CC Chamber Orchestra continues to perform dynamic music, even in harsh economic times


The musicians were top-notch. The music was mesmerizing. The venue was the Culver City Presbyterian Church and listeners from in-town and around, came in numbers to fill the seats.

“An Afternoon of Chamber Music” treated local music lovers to the rich sounds of the Culver City Chamber Orchestra on a cool Saturday afternoon in March. Under the direction of orchestra co-founder, Arlette Cárdenes, violinists, viola players and cellists showcased their dazzling skills — as a group and as soloists.

“Our soloists for this concert are our core members stepping up to the limelight to highlight their talent,” Cárdenes told the CC Chamber Orchestra News. “We have Yi-Huan Zhao, Sharon Jackson and Usha Kapoor (as) violinists; Karolina Naziemiec and Elizabeth Wilson on violas; Kevan Torfeh and Evgeny Tonkha, as cellists.

Kapoor is a graduate of Colburn School in Los Angeles, a conservatory of the performing arts. She is currently a Fulbright recipient in Germany, Cárdenes said.

Featured works included artists Albinoni, Handel, Bach, Telemann, Vivaldi and Sibelius.

Next up for the CCCO is a personal favorite of Cárdenes: “Cello Mania Returns,” at 3 p.m. on May 4, at the Holy Nativity Episcopal Church, 6700 W. 83rd St., Westchester.

“We needed to scale back our programs because of the current economic slowdown,” Cárdenas said in a prior interview. “But there are other possibilities we are considering and working diligently to achieve them.”

Founded in 1997 by siblings Andrés (a world-renowned violinist) and Arlette Cárdenes (who has a bachelors and masters in cello performance), the Culver City Chamber Orchestra was a means for the Cárdenes family to pay tribute to the city they call home.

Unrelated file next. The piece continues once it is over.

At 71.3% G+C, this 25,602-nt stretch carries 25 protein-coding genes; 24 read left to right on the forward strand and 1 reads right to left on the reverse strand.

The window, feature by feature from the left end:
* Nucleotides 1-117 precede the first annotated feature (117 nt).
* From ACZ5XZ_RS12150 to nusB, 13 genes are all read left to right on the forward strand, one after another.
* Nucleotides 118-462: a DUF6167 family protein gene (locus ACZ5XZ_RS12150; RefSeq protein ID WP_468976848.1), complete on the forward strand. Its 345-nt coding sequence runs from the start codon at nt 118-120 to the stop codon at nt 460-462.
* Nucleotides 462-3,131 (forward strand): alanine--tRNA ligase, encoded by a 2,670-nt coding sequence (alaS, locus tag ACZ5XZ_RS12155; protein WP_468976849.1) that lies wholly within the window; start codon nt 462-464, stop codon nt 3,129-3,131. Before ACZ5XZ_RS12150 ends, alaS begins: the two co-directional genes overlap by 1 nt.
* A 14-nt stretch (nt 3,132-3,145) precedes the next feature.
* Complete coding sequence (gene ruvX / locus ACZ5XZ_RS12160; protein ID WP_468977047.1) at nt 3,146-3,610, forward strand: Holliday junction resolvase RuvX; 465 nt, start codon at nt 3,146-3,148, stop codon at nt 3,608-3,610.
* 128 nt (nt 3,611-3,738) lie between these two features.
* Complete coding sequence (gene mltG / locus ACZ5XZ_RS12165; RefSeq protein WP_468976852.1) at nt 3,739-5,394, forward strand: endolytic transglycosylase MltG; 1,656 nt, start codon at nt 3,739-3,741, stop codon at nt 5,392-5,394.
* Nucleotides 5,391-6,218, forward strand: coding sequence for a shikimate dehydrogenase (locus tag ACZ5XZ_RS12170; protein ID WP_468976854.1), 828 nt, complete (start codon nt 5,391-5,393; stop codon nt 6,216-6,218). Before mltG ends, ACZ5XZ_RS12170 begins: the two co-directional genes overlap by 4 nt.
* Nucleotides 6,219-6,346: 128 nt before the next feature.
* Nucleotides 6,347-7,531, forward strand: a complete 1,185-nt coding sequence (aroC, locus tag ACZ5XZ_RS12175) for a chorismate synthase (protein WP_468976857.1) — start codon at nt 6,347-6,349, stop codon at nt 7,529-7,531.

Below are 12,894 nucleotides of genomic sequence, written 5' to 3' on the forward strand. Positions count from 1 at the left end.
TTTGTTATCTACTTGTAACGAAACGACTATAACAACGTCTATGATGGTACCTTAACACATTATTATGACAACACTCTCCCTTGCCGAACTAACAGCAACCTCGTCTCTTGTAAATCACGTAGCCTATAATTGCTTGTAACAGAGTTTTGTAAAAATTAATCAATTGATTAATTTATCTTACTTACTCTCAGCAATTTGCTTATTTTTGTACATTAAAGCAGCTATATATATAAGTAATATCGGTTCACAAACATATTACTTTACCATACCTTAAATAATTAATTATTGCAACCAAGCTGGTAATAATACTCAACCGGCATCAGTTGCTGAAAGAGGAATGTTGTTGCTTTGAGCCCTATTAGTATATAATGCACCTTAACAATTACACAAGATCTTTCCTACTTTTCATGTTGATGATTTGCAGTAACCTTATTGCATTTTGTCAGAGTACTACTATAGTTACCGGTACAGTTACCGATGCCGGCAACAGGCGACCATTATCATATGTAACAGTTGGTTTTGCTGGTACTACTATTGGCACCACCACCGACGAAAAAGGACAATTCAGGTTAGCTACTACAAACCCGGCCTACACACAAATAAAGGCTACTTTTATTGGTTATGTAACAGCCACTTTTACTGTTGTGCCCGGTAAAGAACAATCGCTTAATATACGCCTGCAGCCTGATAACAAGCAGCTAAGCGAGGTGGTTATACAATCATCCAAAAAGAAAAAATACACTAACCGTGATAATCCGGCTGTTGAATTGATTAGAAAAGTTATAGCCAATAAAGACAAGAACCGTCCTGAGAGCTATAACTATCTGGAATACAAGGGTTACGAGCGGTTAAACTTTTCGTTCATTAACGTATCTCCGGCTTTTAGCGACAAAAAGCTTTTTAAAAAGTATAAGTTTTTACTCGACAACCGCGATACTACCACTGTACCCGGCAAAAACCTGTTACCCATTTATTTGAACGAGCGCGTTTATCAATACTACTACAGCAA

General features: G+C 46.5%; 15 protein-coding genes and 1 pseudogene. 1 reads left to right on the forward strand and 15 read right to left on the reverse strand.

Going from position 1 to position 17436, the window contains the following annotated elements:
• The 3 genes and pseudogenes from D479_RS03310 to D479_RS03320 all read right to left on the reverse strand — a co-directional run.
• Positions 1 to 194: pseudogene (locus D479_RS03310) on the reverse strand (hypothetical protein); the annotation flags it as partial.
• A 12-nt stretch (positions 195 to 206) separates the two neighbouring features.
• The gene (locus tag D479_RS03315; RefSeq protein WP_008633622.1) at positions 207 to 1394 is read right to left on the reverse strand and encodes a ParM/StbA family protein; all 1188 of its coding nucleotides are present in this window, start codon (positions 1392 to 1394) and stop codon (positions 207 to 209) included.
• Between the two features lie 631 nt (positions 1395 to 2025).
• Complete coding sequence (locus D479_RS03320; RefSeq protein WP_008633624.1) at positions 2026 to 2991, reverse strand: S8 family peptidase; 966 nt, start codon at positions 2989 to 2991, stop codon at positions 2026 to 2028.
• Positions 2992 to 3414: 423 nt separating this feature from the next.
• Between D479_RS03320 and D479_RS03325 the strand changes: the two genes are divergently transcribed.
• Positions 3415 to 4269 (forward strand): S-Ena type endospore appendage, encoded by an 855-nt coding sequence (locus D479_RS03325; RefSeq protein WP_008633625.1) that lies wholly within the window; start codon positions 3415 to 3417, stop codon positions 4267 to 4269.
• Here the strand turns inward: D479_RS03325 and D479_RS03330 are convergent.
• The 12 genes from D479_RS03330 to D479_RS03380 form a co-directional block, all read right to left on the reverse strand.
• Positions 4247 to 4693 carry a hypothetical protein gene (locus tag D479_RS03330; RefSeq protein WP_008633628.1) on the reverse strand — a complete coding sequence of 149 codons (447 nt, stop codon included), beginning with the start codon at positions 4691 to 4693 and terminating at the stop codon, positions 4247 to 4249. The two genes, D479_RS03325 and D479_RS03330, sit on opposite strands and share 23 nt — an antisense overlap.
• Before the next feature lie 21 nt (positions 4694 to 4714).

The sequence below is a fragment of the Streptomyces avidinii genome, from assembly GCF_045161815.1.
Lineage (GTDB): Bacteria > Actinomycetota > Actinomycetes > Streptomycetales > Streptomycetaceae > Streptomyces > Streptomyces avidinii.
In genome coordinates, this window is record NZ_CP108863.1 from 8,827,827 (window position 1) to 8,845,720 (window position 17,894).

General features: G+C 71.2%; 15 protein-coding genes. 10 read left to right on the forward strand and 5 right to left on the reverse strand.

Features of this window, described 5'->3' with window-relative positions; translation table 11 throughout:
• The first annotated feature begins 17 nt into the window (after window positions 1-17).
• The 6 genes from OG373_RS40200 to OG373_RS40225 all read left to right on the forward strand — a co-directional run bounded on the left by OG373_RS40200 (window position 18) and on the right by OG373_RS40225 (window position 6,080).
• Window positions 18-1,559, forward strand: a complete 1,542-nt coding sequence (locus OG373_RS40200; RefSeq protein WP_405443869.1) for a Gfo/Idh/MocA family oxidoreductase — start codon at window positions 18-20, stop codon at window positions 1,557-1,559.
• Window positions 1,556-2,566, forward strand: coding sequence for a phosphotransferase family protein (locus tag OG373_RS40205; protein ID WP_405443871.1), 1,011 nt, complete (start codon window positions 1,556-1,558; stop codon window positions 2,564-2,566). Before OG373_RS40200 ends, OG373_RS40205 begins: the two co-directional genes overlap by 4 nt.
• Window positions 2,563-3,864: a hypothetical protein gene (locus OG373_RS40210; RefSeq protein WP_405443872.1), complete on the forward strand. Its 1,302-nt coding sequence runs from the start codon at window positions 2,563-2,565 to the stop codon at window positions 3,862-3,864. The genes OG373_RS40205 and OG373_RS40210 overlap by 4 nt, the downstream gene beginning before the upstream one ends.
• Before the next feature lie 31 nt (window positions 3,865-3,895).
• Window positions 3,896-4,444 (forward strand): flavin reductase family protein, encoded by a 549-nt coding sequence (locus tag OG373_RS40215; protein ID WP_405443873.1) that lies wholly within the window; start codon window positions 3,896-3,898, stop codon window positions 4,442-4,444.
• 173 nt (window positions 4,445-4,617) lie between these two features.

“When I returned from graduate school, I found that our arts program in the schools had been suspended,” she recalled. “It gave me the resolution to start this orchestra, as a way to give back to Culver City for the programs my siblings and I had when we are in the Culver City schools.”

Funding for the chamber orchestra, which is a 501.3 non-profit organization, is dicey.

“We are funded primarily through grants, small businesses, and individuals,” Cárdenes said. “As our economy is stretched out so much that today, funding is considerably more challenging.”

The March 9 performance was made possible in part by the City of Culver City, in celebration of the 25th anniversary of the Performing Arts Grant Program, with support from Sony Pictures Entertainment, Cárdenes said. Other support came (in part) from the Los Angeles County Board of Supervisors, through the Los Angeles County Arts Commission and The Hennings-Fischer Foundation.

While the financial future of the orchestra remains uncertain, the vision of the Cárdenes family is as focused as ever.

“I have always envisioned our orchestra to be the best possible orchestra on the Westside,” Arlette Cárdenes said. “I still have plans to pursue other avenues of funding. I especially want to focus on children’s outreach, because as I was given such a great education and opportunities to perform, it is notably harder due to our current cutbacks in the schools.

“In addition, we are hoping to work with other groups, such as choirs, dancers and especially with exceptionally talented young musicians,” she added.
To learn more about CCCO, call 310-397-2490; email at or go to The mailing address is P.O. Box 2504, Culver C